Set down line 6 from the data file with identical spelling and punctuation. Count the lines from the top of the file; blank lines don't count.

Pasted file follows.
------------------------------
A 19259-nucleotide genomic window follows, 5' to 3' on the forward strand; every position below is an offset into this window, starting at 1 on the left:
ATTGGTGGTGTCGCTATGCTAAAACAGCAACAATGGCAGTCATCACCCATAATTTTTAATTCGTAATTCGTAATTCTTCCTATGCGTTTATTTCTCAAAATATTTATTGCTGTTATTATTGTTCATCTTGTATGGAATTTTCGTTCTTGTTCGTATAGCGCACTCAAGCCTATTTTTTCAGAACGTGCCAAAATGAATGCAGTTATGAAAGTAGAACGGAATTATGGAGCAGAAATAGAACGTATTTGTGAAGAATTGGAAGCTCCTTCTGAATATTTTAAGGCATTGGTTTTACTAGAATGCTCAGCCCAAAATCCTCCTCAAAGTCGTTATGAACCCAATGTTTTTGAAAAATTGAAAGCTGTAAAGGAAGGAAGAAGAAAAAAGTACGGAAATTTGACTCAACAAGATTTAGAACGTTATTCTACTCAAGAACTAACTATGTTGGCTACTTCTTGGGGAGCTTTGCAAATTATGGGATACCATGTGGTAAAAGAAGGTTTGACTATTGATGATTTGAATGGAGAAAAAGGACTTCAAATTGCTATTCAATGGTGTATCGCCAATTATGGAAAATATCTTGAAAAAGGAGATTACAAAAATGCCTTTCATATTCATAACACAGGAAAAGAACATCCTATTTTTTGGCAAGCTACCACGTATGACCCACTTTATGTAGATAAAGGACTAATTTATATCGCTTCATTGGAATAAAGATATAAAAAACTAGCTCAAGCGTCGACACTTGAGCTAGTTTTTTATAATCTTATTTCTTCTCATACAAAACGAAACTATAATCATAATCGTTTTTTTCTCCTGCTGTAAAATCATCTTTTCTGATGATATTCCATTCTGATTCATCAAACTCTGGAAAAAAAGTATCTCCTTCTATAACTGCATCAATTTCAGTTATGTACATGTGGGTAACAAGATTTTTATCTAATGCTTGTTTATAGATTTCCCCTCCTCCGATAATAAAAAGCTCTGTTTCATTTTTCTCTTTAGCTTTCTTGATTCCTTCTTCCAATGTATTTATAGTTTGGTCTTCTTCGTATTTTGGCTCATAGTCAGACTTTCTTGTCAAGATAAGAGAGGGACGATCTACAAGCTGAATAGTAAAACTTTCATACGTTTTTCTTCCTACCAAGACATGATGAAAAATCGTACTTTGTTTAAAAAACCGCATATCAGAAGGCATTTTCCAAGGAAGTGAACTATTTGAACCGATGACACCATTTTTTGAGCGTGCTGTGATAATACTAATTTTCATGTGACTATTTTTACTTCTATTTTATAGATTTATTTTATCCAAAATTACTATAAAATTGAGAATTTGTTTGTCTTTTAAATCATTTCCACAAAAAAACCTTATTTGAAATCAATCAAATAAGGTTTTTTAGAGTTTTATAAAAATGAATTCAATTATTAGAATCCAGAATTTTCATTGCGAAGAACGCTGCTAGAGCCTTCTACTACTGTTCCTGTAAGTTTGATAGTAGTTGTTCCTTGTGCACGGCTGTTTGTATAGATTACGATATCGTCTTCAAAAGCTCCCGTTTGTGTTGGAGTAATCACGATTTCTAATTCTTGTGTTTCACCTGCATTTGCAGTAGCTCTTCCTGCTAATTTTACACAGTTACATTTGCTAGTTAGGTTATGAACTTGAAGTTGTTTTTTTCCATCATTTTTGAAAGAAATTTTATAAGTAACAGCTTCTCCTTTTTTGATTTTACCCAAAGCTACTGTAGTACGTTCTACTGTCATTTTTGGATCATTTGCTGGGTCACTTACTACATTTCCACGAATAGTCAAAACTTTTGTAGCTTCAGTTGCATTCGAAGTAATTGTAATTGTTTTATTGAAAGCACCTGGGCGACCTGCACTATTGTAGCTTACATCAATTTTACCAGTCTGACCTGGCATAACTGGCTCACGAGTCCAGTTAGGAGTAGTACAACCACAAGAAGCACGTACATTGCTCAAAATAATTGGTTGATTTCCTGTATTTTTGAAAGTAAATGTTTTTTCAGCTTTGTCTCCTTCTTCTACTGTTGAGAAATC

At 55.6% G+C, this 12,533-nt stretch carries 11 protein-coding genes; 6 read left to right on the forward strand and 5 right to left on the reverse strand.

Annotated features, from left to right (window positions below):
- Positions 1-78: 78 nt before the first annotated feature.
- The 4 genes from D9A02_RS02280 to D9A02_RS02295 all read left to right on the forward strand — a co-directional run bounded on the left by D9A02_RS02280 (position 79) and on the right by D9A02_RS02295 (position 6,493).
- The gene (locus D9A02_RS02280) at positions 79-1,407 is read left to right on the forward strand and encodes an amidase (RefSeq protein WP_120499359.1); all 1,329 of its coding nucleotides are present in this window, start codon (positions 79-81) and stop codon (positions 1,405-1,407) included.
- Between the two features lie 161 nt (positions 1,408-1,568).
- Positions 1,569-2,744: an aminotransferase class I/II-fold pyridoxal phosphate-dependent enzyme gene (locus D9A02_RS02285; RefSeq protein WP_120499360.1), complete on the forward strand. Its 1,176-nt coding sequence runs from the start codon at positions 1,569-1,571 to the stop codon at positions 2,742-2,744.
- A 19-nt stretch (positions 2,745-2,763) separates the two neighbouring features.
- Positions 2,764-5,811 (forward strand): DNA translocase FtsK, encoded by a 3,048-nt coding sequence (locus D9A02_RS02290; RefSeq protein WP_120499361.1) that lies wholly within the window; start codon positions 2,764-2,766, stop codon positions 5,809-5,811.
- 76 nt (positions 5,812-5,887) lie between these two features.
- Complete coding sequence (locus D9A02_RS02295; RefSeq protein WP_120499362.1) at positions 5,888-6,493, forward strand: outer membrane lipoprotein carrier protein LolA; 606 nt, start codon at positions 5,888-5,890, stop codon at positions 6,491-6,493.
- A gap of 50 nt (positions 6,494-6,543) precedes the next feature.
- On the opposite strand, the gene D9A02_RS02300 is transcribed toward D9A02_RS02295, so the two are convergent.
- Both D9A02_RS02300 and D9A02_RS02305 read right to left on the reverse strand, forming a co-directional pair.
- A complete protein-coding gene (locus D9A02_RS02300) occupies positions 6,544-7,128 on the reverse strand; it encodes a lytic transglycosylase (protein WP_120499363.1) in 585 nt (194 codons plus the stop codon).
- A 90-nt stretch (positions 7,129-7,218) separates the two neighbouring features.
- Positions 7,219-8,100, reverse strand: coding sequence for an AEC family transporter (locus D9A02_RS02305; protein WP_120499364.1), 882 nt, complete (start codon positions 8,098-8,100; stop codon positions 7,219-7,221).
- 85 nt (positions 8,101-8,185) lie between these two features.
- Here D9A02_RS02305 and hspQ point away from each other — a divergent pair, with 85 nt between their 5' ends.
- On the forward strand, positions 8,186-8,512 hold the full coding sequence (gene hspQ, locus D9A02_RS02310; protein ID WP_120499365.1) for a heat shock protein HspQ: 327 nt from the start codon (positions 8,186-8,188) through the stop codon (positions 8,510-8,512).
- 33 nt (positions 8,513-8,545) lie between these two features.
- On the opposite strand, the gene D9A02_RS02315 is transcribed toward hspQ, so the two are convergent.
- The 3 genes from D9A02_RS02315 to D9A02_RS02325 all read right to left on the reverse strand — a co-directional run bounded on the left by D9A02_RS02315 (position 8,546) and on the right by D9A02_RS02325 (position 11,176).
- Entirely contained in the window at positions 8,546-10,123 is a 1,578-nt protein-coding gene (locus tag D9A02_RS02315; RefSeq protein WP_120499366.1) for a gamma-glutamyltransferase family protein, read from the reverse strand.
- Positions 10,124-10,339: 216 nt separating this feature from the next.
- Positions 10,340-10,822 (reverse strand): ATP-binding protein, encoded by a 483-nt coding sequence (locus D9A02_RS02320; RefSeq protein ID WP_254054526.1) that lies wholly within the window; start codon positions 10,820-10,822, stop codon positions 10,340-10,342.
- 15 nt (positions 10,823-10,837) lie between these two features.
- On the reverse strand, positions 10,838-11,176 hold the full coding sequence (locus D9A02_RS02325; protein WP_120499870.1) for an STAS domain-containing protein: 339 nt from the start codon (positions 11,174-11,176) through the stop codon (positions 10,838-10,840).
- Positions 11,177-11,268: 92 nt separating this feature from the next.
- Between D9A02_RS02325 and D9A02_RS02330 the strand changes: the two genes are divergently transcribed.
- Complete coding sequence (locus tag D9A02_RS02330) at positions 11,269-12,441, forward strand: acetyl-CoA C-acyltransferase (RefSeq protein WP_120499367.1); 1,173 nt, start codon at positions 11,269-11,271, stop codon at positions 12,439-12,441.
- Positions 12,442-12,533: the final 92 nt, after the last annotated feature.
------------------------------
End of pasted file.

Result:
- The 4 genes from D9A02_RS02280 to D9A02_RS02295 all read left to right on the forward strand — a co-directional run bounded on the left by D9A02_RS02280 (position 79) and on the right by D9A02_RS02295 (position 6,493).